Using the jfed scanner tool


This method is no longer recommended. It is not maintained an very user unfriendly. We recommend adding the testbed to the global config (see Adding to global fed4fire config) and adding a “dev-testbed” icon (see Adding your AM to one of the experiment GUI “icons”).


This section assumes you are using linux or MAC. Instructions for windows are very similar.

The jFed scanner can be used to automatically detect basic AM server settings, and store them for use by the other jFed tools. This way, you can add use an experiment AM to your local jFed, and test it.

While the scanner can be a usefull tool, it fails in some scenarios (as it is hard to test all strange AM configurations). It is also not frequently tested, so it can break in some releases. Finally, it is not aimed at end users, and is thus not a user friendly tool. For these reasons, if you experience problems with it, don’t hesitate to contact us.

You can find the current stable jFed Scanner GUI in this archive.

After downloading the archive, and extract it to a directory. Then execute scanner-gui.jar.

Example commands:

 $ wget -nv https://jfed.ilabt.imec.be/releases/develop/VERSION/jar/jfed_gui.tar.gz
2017-01-10 11:27:28 URL:https://jfed.ilabt.imec.be/releases/develop/VERSION/jar/jfed_gui.tar.gz [25654644/25654644] -> "jfed_gui.tar.gz" [1]
 $ tar xfz jfed_gui.tar.gz
 $ cd jfed_gui
 $ java -jar scanner-gui.jar

NOTE: Replace VERSION in the command above with a jFed version. You can find a link to the stable version at https://jfed.ilabt.imec.be/downloads/ or you can pick a development version at https://jfed.ilabt.imec.be/releases/develop/?C=N;O=D

Once the scanner tool has started, log in using your Fed4FIRE+ account.

In the next screen, fill in the Aggregate Manager URL, and click the Scan button.

Requirements for the URL:

  • It needs to be HTTPS
  • Do not forget the correct port
  • Do not forget to add the full path to the AM endpoint
  • Preferably, use a DNS hostname, not an IP address

When the scan is completed, you end up on the Scan Overview tab. Here, in the ideal case, you’ll see 4 green OK statuses. If not, something went wrong. In the Call Logs and Debug Logs tab, you can find debug info which can help when something goes wrong.

In the Scan Output tab, all information the scanner gathered is shown. It is sometimes needed to uncheck the checkboxes next to any incorrect or uneeded information. But usually, you do not need to do anything here.

In the Security tab, you will find the X509 certificate of the server. You need to verify if this is indeed the certificate of your server, and if that is so, you need to check the checkbox next to I trust all of the certificates above.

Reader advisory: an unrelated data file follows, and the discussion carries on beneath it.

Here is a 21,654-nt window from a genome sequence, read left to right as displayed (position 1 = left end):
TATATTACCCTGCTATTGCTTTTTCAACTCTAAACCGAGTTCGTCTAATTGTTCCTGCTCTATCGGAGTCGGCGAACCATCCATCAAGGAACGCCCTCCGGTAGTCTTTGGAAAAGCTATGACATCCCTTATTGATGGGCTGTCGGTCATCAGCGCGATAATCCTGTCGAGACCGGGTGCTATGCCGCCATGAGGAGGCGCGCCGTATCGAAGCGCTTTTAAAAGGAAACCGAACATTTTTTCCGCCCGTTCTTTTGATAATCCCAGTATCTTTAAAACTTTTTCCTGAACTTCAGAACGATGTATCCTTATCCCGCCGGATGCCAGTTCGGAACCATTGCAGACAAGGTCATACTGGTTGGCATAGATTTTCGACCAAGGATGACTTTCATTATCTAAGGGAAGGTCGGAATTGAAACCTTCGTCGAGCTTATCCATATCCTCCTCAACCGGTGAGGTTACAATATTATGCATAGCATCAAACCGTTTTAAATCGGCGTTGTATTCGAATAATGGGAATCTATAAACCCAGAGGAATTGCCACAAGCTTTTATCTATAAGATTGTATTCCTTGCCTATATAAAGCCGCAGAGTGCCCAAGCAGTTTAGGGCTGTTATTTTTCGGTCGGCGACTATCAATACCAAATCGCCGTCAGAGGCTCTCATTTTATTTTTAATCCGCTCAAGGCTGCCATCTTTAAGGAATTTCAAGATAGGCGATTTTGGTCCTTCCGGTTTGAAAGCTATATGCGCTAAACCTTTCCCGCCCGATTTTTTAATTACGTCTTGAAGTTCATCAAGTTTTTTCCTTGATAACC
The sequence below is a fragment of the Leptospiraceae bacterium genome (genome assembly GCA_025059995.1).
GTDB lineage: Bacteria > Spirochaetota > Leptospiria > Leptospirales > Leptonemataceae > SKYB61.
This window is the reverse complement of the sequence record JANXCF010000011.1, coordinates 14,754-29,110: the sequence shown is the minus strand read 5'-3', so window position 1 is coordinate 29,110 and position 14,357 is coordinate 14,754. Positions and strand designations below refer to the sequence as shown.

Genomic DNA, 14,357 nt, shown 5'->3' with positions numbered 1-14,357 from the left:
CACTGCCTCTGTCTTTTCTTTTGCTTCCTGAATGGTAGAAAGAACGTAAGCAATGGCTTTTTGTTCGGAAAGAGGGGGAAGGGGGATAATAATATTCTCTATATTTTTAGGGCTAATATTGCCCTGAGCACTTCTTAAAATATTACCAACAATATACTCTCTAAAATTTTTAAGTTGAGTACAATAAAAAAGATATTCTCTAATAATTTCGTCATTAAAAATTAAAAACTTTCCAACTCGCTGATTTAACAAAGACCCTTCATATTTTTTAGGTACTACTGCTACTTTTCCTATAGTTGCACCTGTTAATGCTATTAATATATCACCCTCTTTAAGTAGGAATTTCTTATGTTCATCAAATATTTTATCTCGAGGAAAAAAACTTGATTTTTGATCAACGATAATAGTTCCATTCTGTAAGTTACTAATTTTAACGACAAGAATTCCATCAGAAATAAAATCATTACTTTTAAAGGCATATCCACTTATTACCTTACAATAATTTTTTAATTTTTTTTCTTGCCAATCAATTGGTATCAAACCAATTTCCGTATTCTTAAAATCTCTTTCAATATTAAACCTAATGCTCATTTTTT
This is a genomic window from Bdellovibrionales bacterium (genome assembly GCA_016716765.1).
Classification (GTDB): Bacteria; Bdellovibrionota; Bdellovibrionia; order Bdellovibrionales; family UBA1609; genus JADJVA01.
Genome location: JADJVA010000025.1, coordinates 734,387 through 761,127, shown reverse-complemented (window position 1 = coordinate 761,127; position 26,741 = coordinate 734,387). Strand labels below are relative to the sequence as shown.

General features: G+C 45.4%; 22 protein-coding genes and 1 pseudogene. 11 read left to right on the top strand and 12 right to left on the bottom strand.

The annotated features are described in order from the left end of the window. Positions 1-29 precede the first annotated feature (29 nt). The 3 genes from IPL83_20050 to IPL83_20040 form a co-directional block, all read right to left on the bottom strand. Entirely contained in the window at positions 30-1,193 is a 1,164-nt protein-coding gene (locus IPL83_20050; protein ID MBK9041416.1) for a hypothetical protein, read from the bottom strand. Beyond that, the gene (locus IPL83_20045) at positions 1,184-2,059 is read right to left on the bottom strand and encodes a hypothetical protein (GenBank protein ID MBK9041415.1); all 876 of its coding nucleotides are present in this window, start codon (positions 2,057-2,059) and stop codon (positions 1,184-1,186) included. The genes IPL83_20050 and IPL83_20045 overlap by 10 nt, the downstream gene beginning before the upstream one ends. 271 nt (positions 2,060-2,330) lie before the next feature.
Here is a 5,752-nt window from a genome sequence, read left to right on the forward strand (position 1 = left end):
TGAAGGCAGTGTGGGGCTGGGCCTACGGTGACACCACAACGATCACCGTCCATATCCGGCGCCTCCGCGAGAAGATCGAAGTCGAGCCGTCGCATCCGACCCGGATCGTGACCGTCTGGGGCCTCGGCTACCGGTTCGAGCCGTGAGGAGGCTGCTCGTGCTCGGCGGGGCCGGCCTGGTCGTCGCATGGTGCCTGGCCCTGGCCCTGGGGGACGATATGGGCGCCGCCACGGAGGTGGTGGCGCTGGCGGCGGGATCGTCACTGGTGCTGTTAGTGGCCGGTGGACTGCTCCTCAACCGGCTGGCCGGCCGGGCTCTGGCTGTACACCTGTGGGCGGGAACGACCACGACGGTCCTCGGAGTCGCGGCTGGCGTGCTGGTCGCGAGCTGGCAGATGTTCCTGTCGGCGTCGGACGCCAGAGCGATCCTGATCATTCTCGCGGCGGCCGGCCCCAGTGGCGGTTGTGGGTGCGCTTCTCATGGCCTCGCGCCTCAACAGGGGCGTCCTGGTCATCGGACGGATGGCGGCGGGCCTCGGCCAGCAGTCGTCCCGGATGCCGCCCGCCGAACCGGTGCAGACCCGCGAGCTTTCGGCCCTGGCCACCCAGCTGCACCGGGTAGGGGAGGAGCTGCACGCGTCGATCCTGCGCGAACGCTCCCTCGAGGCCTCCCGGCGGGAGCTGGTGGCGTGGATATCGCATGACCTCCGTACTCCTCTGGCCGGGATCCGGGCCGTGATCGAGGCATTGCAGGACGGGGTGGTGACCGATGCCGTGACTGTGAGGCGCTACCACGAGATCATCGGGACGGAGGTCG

Then, click on the Show Results button.

You will see a JSON snippet containing the info that jFed will use. You can edit the following fields:

  • id: This should be a very short unique ID for the testbed. It should only contain letters, no spaces or special characters.
  • longName: This is the “human readable” name of your testbed. This name may contain spaces and special characters.
  • server/name: This is the “human readable” of the testbed server. This name may contain spaces and special characters. (It can be the same as the testbed longName)
  • defaultComponentManagerUrn: This is the URN of your AM. Make sure it is correct.

If you click on Add to local jFed, the JSON snippet will be stored in ~/.jFed/extra_testbeds/<id>.json (where <id> is the ID you chose for the testbed). All jFed tools will load files from that dir to add additional testbeds.

Local files for adding testbeds


This method is no longer recommended. It is not maintained an very user unfriendly. We recommend adding the testbed to the global config (see Adding to global fed4fire config) and adding a “dev-testbed” icon (see Adding your AM to one of the experiment GUI “icons”).

Using local files, you can add your AM to jFed.

When the jFed scanner has succesfully scanned a server, it shows a button “Add to local jFed”, which will write such a file.

These files are stored in the jFed config dir, in the extra_testbeds dir. On Linux this is in ~/.jFed/extra_testbeds/.

Below is an example of such a file with dummy values. You can also look at the global jFed configuration (see link in next section) for real examples.

Content of ~/.jFed/extra_testbeds/mytestbed.json:

    "id": "mytestbed",
    "longName": "My Brand New Testbed",
    "defaultComponentManagerUrn": "urn:publicid:IDN+mytestbed.org+authority+am",
    "allowLinks": false,
    "servers": [
            "name": "My Brand New Testbed",
            "certificateChain": "-----BEGIN CERTIFICATE-----\nMII... SERVER CERTIFICATE HERE ...\n-----END CERTIFICATE-----\n",
            "urnTld": "mytestbed.org",
            "baseUrl": "https://am.mytestbed.org/",
            "flags": [
            "services": [
                    "api": "Geni.AM",
                    "apiVersion": "3",
                    "url": "https://am.mytestbed.org/",
                    "urn": "urn:publicid:IDN+mytestbed.org+authority+am",
                    "@type": "Service"
            "defaultComponentManagerUrn": "urn:publicid:IDN+mytestbed.org+authority+am",
            "@type": "Server"
    "@type": "Testbed"

Adding to global fed4fire config

The jFed team can also add the same info about your AM, to the “global” jFed/fed4fire config. That enables the use of your AM for all jFed users. The global configuration is available via the fed4fire API, at https://flsmonitor-api.fed4fire.eu/testbed?embed=true